The euro zone showed a mixed picture of health on Friday with the economy growing solidly and unemployment falling slightly while consumer prices fell yet again into deflation territory.
The flash estimate for euro zone gross domestic product rose 0.6 percent in the first quarter from the previous quarter, above expectations for an expansion of 0.4 percent, according to the European Union's statistics service Eurostat. Meanwhile, unemployment in the euro zone for March fell slightly to 10.2 percent – the lowest rate recorded in the region since August 2011 – from 10.4 percent in the previous month.
Gloomier news came on the inflation front, however, with the latest flash estimate showing that consumer prices fell 0.2 percent in April, from a flat reading of 0.0 percent in March. On an annual basis, core inflation (which strips out volatile prices such as those for oil and food) rose 0.8 percent in April.
Most analysts had predicted that euro zone GDP would have risen 0.4 percent quarter-on-quarter, up from 0.3 percent in the fourth quarter.
The data dump comes after the European Central Bank unleashed further stimulus measures in March in a bid to stimulate growth and inflation, which is currently a way off from the bank's target of below, but close to, 2 percent.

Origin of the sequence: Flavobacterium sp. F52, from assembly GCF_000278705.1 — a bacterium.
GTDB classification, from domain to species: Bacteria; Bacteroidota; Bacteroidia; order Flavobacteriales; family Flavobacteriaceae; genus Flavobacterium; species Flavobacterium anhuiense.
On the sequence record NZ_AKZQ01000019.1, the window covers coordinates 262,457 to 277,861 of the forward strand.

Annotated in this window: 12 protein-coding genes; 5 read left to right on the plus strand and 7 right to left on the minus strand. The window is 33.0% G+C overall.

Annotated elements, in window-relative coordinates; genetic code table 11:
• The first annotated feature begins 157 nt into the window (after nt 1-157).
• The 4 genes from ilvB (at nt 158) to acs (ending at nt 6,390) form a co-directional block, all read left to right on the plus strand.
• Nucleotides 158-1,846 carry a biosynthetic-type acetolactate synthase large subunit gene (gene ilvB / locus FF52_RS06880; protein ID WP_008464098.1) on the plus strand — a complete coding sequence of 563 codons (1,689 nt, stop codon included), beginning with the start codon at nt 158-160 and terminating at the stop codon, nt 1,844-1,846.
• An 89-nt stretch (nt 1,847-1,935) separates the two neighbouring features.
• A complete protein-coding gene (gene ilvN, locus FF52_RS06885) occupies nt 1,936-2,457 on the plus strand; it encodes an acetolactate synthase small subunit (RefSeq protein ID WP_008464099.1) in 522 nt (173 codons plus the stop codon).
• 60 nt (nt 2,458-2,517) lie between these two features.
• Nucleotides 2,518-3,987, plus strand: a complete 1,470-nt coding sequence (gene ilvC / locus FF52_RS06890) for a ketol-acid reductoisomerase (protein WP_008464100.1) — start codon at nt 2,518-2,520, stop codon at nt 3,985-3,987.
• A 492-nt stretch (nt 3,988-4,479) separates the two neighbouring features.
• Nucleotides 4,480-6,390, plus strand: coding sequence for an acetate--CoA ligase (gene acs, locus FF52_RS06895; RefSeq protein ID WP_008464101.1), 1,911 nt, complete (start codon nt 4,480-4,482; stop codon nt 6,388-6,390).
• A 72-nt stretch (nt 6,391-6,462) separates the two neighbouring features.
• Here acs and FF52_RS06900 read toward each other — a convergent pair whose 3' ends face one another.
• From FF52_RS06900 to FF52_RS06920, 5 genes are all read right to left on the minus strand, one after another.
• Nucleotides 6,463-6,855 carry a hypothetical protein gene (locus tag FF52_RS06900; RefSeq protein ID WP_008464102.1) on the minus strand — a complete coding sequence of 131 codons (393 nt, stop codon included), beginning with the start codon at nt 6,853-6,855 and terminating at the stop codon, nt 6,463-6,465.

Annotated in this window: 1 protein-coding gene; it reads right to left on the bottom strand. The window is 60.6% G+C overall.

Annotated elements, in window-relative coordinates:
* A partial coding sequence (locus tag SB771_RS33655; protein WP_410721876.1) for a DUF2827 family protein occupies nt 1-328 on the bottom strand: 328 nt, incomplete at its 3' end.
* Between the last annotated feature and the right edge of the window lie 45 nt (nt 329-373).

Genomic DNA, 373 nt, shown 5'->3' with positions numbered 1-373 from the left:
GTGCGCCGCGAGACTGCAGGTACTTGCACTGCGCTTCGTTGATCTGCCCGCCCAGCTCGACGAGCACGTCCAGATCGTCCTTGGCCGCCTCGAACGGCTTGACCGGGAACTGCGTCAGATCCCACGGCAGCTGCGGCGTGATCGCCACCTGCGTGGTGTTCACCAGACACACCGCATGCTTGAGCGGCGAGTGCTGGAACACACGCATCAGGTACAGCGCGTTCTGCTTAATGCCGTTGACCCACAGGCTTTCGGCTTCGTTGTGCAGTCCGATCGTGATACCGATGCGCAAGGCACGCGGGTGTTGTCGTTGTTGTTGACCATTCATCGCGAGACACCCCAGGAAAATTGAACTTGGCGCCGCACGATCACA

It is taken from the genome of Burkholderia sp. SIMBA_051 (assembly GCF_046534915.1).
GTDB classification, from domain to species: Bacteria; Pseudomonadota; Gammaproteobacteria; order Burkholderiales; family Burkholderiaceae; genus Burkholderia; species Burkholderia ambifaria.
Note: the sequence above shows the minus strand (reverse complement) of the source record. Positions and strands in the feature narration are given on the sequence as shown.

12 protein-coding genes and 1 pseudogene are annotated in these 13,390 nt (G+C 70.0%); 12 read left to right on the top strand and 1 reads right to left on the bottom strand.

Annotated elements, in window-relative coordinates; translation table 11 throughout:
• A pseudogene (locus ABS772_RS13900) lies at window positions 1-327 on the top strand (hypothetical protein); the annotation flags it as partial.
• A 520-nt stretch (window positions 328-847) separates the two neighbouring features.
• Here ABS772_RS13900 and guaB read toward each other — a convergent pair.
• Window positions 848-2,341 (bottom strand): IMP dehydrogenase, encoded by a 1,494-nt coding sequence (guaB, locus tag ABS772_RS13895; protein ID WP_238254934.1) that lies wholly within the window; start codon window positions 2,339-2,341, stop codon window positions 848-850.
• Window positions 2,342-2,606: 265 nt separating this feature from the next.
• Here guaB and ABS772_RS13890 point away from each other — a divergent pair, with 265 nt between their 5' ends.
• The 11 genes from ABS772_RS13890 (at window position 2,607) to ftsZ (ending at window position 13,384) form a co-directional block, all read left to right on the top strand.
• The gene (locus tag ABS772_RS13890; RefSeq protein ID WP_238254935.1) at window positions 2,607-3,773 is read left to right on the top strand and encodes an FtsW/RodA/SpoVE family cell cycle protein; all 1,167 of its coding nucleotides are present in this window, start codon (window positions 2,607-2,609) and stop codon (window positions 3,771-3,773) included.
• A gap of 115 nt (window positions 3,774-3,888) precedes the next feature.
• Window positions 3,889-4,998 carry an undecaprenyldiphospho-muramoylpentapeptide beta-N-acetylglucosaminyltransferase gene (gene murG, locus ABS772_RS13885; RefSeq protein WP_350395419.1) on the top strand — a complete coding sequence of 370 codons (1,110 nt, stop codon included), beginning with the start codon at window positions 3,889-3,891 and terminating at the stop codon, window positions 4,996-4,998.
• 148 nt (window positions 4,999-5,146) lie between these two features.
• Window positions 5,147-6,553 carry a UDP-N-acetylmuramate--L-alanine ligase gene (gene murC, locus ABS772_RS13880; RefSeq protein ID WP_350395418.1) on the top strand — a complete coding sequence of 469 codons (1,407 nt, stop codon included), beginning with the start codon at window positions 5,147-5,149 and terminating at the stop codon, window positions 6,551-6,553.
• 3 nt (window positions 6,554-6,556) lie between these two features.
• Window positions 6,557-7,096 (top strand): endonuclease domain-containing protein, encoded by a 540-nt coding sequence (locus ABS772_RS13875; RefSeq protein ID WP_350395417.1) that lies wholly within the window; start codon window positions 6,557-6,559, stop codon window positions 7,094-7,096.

As well as cutting its main interest rates to zero and cutting a key bank deposit rate further into negative territory, it expanded its massive bond-buying program to 80 billion euros ($90.3 billion) a month and added corporate bonds into the mix.
The latest data posed a "a question for the ECB," Pernille Bomholdt Henneberg, senior analyst at Danske Bank Markets, told CNBC Friday.
"At the moment they are very patient and waiting to see the measures they have taken kicking in but they have to wait a long time because inflation will stay low for a very long time, that's what we have seen confirmed by the data today," she said.
She said that a higher oil price would support the ECB's view of higher inflation but that "the most important thing to follow is core inflation because that's very much dependent on the economic situation and higher wage growth and we're not seeing that at the moment."
Economists like Howard Archer, chief U.K. and European economist at IHS Global Insight, said there were a "number of positives for euro zone growth" and that extra ECB stimulus would start to "kick in" soon.
"While they have firmed recently, oil and commodity prices and the euro are still at levels that are supportive to euro zone growth. Major ECB stimulus that was enhanced in March will increasingly kick in over the coming months, while the fiscal stance across the euro zone is gradually becoming more growth orientated with increasing fiscal stimulative measures being introduced in a number of countries (along with increased public spending to deal with the influx of migrants)" he said in a note on Thursday.
"Meanwhile, generally improved job markets across the euro zone are supportive to consumer spending along with the boost to purchasing power coming from negligible deflation/inflation."